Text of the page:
Don’t freak out — changes in colour on our body are pretty normal. But when these changes occur in certain areas and products of your body, it can tell you important information about the state of your health.
Here are some of the areas of your body it pays to be aware of — and yes, your poo is included. (Sorry not sorry.)
If you constantly have your nails painted, it’s good to give them a rest once in a while so you can pay attention to how your nails are naturally looking, particularly in terms of colour. Here are some changes that can indicate health issues.
A common but difficult-to-fix discolouration of the nails is fungal infection, which can cause your nails to turn a slight green colour (this is called onchychomycosis). See your doctor for treatment options if this is the case.
Your tongue isn't just there to taste delicious food; it can also serve as a little messenger for what's happening way further down in your body. The following colours on your tongue can indicate different health issues.
Dr Nespolon explains that if you notice a dark area in the middle or on other parts of the tongue, you might have hairy tongue. This is commonly caused by antibiotics, smoking, or alcohol. The black colour is caused by a fungus that grows in small areas.
There are a few other reasons why your tongue can have black spots on it, including from oral piercings, exposure to chemicals, ailments and oral cancer. Be sure to see your doctor to narrow down what the cause is.
White spots can indicate that your tongue is very dry. They can also be a sign of oral cancer or leukoplakia, or that you have Lichen planus. Dr Nespolon also explains that while many people think white patches on your tongue can indicate thrush, this generally only occurs in infants, older patients, and some people with systemic diseases such as diabetes or asthmatics who take steroids.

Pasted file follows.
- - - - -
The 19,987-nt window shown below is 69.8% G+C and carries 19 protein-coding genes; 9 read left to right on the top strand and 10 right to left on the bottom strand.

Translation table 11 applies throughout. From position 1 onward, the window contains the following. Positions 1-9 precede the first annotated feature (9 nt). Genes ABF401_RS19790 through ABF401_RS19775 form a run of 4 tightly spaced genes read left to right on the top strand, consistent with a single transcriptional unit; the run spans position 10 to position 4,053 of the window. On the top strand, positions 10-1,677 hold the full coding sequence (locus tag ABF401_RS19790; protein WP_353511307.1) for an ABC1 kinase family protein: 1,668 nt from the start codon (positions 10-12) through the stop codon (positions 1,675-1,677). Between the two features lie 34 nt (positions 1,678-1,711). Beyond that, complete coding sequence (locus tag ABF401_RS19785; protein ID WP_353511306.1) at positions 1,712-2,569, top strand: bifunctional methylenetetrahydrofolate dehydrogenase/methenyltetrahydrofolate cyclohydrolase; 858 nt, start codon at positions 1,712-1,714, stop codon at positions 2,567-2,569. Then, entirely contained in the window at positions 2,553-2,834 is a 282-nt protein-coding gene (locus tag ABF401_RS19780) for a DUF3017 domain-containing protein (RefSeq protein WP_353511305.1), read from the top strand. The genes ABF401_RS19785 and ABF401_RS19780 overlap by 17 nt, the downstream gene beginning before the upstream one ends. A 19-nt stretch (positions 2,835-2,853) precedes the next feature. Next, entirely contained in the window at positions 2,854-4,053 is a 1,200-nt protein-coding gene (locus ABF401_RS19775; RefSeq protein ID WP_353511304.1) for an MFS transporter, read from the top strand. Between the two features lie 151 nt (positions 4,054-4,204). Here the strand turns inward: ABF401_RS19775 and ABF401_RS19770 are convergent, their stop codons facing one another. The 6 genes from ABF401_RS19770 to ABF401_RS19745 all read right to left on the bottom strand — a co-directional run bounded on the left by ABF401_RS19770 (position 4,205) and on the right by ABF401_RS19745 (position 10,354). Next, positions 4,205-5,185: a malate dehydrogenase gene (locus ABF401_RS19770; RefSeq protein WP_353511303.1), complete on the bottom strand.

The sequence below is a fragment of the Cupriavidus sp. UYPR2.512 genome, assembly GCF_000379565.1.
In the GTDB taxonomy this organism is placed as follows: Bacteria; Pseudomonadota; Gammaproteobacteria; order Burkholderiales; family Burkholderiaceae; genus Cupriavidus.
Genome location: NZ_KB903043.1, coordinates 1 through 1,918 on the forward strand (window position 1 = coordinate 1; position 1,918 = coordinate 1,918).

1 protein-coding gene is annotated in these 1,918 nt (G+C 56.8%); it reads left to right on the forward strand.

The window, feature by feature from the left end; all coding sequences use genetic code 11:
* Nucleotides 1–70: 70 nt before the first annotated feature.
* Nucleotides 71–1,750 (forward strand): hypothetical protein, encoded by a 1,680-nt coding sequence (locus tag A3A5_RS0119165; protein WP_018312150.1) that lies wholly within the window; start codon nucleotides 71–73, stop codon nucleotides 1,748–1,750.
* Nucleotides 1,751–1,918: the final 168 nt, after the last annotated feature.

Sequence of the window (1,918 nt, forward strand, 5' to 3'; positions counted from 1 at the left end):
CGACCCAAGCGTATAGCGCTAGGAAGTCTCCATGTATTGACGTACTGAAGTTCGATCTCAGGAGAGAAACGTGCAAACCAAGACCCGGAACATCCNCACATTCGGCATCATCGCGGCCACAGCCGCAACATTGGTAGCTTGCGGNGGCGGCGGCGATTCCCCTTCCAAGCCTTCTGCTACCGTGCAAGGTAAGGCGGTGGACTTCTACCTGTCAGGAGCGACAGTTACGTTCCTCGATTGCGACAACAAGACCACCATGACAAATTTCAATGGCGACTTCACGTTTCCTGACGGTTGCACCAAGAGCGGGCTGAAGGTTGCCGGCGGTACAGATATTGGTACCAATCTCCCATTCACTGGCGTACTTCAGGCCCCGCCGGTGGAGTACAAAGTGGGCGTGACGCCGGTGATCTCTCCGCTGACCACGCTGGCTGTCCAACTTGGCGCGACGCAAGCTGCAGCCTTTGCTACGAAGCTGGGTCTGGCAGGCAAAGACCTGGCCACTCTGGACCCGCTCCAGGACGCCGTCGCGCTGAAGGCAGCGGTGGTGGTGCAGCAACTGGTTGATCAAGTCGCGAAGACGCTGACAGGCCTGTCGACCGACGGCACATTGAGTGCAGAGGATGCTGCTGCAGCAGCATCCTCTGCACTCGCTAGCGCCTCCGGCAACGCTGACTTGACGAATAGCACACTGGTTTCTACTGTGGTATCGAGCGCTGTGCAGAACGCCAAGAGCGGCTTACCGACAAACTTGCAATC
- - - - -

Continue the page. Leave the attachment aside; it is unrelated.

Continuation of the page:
But do visit your local GP if you notice the patches, just to determine what the cause actually is.
If your tongue is looking a tinge redder than it normally does (and you haven't been eating red lollies...) it could mean that you have a folate or B12 deficiency, Dr Nespolon says. However if combined with a fever, it can point out something quite different.
"Fever and tongue colour that looks like a strawberry could mean that you have scarlet fever and you should see a doctor for antibiotics," he explains.
Again, book an appointment in with your doctor if you notice your tongue is suddenly redder than usual.
Let's talk about snot, baby...
It mightn't be the most glamorous of subjects, but it's an important one — because the colour of your mucus can reveal many secrets about your health. Here we go.
Clear snot reflects a bill of good health. Nothing to see here, move along.
Red mucus commonly occurs during winter due to cracks in the mucus membranes of the nose, which cause your blood vessels to bleed a little. It can also happen if you have a very dry nose and tear your nostrils when blowing it.
Discoloured snot, which is commonly yellow or green, can mean a variety of things. Dr Nespolon says it could indicate a common cold (a viral infection), and it can also mean you might have sinusitis, which is an infection or inflammation of the sinuses. Be sure to see your GP if you notice changes in the colour. (Post continues after gallery.)
Your bowel movements
We know it might a be a little uncomfortable to talk about, let alone look at, but paying attention to the colour of your poo is something we should all be doing.
Let's keep this as brief as possible. Brown poo is normal; however, light brown to yellowish poo may indicate you are producing too little in the way of bile salts.
A bright green poo can indicate a quick transition through the bowel and usually happens if you have diarrhoea.
Greyish or pale yellow
This can indicate problems with organs like the liver, so see your doctor to confirm why it is happening.
Red poo can reflect a number of things. You might have eaten beetroot or taken iron tablets recently; or it could be caused from more serious factors, like haemorrhoids, anal fissures, bowel polyps, peptic ulcers and also bowel tumours. You should always talk to your doctor if you see any blood after you poo. (Post continues after gallery.)
If you've noticed your hair losing its shine and looking a little duller than normal, it could be an indication you're not getting enough protein in your diet.
A study conducted by the University of California, and published in the Journal of Clinical and Aesthetic Dermatology, found those who took a protein supplement had significant improvement in overall hair shine, health, volume, scalp coverage, and thickness of hair body after 90 days. Interesting.
Have you noticed your hair changes when your health does?